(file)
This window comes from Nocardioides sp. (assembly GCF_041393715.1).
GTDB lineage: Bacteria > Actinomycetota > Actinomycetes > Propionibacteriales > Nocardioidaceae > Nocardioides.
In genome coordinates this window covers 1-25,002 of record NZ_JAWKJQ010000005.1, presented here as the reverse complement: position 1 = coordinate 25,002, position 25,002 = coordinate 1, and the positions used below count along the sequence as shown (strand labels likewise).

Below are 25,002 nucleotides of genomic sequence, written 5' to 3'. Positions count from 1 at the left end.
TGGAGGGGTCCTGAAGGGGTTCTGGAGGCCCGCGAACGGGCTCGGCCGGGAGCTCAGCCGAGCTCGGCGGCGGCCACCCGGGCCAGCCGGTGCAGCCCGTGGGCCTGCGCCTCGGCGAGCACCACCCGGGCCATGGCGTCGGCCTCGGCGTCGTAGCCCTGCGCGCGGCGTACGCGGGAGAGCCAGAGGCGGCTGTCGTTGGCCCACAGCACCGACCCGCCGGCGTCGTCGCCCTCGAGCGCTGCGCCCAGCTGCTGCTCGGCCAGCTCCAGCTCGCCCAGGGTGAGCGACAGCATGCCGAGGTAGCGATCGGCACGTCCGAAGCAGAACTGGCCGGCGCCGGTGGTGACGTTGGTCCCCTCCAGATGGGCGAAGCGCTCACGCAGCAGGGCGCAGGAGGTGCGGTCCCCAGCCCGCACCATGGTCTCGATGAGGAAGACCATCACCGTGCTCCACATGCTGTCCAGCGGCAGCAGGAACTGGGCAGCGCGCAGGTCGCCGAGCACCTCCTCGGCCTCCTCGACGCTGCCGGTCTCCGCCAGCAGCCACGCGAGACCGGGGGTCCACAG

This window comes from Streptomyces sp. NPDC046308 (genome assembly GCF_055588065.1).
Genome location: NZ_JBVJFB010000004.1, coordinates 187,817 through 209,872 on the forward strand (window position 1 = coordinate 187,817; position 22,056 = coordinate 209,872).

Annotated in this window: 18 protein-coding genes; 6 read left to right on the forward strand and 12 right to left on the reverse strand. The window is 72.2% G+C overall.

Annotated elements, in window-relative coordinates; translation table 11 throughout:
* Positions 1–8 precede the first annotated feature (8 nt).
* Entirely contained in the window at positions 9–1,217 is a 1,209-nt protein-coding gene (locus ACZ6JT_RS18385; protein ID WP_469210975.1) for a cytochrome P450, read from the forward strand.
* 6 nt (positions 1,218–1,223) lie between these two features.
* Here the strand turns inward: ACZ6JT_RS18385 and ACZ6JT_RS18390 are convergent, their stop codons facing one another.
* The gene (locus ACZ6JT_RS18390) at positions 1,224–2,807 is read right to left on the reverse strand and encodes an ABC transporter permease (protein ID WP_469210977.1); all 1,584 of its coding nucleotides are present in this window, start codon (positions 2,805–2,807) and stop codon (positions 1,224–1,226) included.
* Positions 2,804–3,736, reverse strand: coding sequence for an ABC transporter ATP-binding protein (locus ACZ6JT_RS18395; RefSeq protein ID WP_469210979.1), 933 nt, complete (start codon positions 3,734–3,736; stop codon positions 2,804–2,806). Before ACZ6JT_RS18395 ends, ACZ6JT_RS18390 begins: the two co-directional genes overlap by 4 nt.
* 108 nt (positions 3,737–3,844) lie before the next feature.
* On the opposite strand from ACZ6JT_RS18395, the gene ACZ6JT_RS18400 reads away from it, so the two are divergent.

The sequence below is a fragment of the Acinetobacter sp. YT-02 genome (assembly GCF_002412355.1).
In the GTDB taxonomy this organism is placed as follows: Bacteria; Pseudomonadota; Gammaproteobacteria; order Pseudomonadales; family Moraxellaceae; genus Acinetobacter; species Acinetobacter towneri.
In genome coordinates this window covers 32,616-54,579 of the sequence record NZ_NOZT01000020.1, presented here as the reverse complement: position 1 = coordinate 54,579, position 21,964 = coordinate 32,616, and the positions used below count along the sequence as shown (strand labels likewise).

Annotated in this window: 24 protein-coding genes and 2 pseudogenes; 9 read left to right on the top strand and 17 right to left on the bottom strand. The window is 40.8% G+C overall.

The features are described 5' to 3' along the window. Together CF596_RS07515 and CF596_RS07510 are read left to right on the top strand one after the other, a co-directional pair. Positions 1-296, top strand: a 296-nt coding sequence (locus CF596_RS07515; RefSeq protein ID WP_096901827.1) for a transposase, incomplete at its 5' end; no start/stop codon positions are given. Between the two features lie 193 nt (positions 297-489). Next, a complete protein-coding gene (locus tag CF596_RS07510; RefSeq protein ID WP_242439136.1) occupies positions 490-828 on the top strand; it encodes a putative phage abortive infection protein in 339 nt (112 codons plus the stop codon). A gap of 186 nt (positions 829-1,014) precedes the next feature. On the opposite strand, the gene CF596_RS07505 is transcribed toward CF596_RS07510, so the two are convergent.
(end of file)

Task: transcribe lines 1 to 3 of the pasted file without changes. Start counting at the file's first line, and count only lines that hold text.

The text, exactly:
This window comes from Nocardioides sp. (assembly GCF_041393715.1).
GTDB lineage: Bacteria > Actinomycetota > Actinomycetes > Propionibacteriales > Nocardioidaceae > Nocardioides.
In genome coordinates this window covers 1-25,002 of record NZ_JAWKJQ010000005.1, presented here as the reverse complement: position 1 = coordinate 25,002, position 25,002 = coordinate 1, and the positions used below count along the sequence as shown (strand labels likewise).